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How to fix a refrigerator that's not making ice

Refrigerator not making ice

Have you ever gone to the fridge to grab a cold glass of ice water, only to find that your ice maker isn't working? It's a frustrating, but not uncommon, experience. Asurion Experts are trained and certified to fix all major home appliances, so they know how to get your ice maker working properly again. Here's their step-by-step guide for ice maker troubleshooting.

Why is my ice maker not working?

There are a number of potential reasons your refrigerator is not making ice—but most have simple solutions.

The most common causes are:

  • The water fill tubes are blocked.
  • The water inlet valve is blocked or frozen.
  • The water filter is dirty or clogged.
  • The heating element in the ice machine isn't functioning.
  • A pause command has accidentally been enabled.
  • The thermostat is set too low.
  • The control arm is out of position.

Check the water fill tubes

If your ice maker isn't making ice or if the ice cubes are small or misshapen, the water fill tubes may be the problem. Check the fill cup and the tube at the back of the ice maker. If they are covered in ice, look for a blockage.

If you see an obstruction, check out our guide on how to clean your refrigerator water line for detailed steps. If that doesn't work, consider replacing the water fill tubes.

Inspect your water inlet valve

Water gets to your ice maker from the main supply line in your house. If that line gets blocked, water won't be able to go into your ice maker. If you have particularly hard water, it may be that mineral deposits have created a blockage.

To check the water inlet valve:

  • First shut off the water supply and unplug your refrigerator—this should only take a short amount of time, so you won't have to worry about the items in your fridge being affected if you keep the door closed.
  • Now, find the water valve, which is typically located at the bottom rear of the fridge. To rule out a water supply problem, disconnect the water supply tubing from the valve and place a bucket underneath it to catch any dripping water.
  • Sometimes there is a debris screen located inside the tubing that may become clogged. You can clean the screen with soap and water or a mineral dissolver.
  • Also, check the tubing itself for a blockage and see if the shut-off valve is clean. If the fill tube is frozen, you may just need more water pressure to keep water flowing.

An issue with a water inlet valve can also stem from power not reaching it effectively. If you have electrical skills, you can test the power supply (if not, we recommend you consult with an appliance repair expert). With the water line still disconnected and the power still off, locate the valve's solenoid coils—how many coils your fridge has depends on the make and model. Disconnect the two wires from the terminals located on the coil. Use a multimeter to test the solenoid and see if it is running electricity steadily. If it isn't, it may need to be replaced.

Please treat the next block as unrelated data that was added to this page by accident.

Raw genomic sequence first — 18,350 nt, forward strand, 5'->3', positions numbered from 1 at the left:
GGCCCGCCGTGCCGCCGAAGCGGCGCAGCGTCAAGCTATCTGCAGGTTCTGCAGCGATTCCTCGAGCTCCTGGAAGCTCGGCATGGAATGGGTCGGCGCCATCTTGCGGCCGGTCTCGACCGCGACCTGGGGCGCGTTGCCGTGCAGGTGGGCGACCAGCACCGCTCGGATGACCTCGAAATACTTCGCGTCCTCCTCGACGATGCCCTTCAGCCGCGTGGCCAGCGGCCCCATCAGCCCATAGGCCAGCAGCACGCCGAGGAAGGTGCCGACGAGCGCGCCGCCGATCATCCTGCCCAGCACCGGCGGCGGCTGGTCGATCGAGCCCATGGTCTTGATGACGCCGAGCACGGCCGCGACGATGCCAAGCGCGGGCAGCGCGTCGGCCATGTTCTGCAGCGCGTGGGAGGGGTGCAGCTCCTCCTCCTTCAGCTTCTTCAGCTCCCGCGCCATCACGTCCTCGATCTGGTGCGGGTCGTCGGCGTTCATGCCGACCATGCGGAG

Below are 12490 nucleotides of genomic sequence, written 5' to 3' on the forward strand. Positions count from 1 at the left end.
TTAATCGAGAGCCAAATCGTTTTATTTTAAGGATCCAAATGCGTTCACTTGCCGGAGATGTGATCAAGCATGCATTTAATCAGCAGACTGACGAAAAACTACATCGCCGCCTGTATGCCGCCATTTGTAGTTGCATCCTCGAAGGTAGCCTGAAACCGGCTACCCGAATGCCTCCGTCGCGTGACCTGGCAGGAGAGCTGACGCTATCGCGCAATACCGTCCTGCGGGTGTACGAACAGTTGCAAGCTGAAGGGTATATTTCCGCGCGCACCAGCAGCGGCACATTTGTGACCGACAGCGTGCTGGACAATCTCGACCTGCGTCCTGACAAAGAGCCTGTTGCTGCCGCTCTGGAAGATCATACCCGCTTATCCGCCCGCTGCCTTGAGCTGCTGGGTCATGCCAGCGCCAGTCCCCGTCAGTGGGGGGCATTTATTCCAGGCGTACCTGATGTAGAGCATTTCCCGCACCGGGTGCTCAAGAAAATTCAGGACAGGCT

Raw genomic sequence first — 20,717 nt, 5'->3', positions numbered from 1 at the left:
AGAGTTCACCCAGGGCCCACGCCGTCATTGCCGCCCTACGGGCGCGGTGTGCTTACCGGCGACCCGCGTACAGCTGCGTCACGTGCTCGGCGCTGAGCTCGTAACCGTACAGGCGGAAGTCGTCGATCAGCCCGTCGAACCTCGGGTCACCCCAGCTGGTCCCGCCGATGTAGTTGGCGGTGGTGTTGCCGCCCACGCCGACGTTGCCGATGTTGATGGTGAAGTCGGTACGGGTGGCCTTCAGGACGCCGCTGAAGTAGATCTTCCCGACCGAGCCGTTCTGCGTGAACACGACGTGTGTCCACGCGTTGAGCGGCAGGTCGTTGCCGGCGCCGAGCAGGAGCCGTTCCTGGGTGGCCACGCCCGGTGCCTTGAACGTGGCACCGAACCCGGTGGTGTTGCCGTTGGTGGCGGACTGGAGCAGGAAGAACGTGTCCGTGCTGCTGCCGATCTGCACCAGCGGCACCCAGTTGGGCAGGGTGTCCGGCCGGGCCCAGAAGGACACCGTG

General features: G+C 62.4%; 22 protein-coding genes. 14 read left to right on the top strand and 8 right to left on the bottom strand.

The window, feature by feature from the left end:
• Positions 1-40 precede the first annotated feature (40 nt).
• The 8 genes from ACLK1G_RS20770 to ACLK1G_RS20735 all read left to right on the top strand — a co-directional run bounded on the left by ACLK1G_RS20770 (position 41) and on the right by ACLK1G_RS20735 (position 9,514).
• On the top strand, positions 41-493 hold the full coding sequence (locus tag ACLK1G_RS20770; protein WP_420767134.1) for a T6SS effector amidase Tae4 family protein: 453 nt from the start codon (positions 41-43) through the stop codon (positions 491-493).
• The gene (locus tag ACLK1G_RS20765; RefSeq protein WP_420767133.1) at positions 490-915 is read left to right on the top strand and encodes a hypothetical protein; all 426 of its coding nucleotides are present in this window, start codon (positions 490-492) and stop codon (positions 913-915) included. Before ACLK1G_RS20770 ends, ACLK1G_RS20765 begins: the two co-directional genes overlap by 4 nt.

Clean the water filter

Most refrigerators include a water filter. Use your owner's manual, or check the manufacturer's website, to find out how to locate and change your refrigerator filter. It is generally easy to access because it is designed to be changed regularly. Clean it thoroughly, or replace the filter if it's too clogged to clean.

Check the ice maker heating element

When your ice maker is not working, the last thing that you are likely to think about is that it needs more heat. However, most ice machines use heat to move cubes from the trays where they are formed into the receptacle where you can access them.

Unless you have advanced electrical skills, it's probably best to schedule an appointment with a local refrigerator repair pro. Determining whether the heating element is functioning requires a live voltage test, which comes with some risks.

Adjust the thermostat

If the thermostat is set very low, the entire ice maker may be affected, causing water to freeze before it can get to the ice-making mold. Your owner's manual should have a manufacturer-recommended temperature. If your refrigerator is set below this level, this could be the reason for the ice maker not making ice. Raise the temperature and see if that solves the problem.

Check the control arm

Most ice makers use a control arm to pause ice-making so that the bin doesn't overflow. If this gets moved, is lodged on something, or falls off, your machine may create ice uncontrollably—or not at all. Check to make sure that the control arm is in the proper position and that it moves freely (depending on how much ice is in the bin). Unfortunately, normal wear and tear can affect your ice maker's functionality over time. Try these tips to help increase the lifespan of your ice maker and prevent issues before the need for refrigerator repair arises.

4 quick tips to prevent a broken fridge ice maker

  1. Maintain the manufacturer-recommended temperature in your refrigerator.
  2. Don't allow anything to interfere with the control arm.
  3. Clean the water filter regularly.
  4. Periodically clean out water fill tubes and water inlet valves—especially if you have hard water.

My ice maker still isn't working. What should I do?

If you've done your best to troubleshoot your ice maker by yourself and you still aren't seeing any ice, it may be time to consult with a refrigerator expert. Certain ice maker issues can lead to more significant (and more expensive) problems for your refrigerator or freezer over time, so it's important to find a solution ASAP to keep everything working properly.

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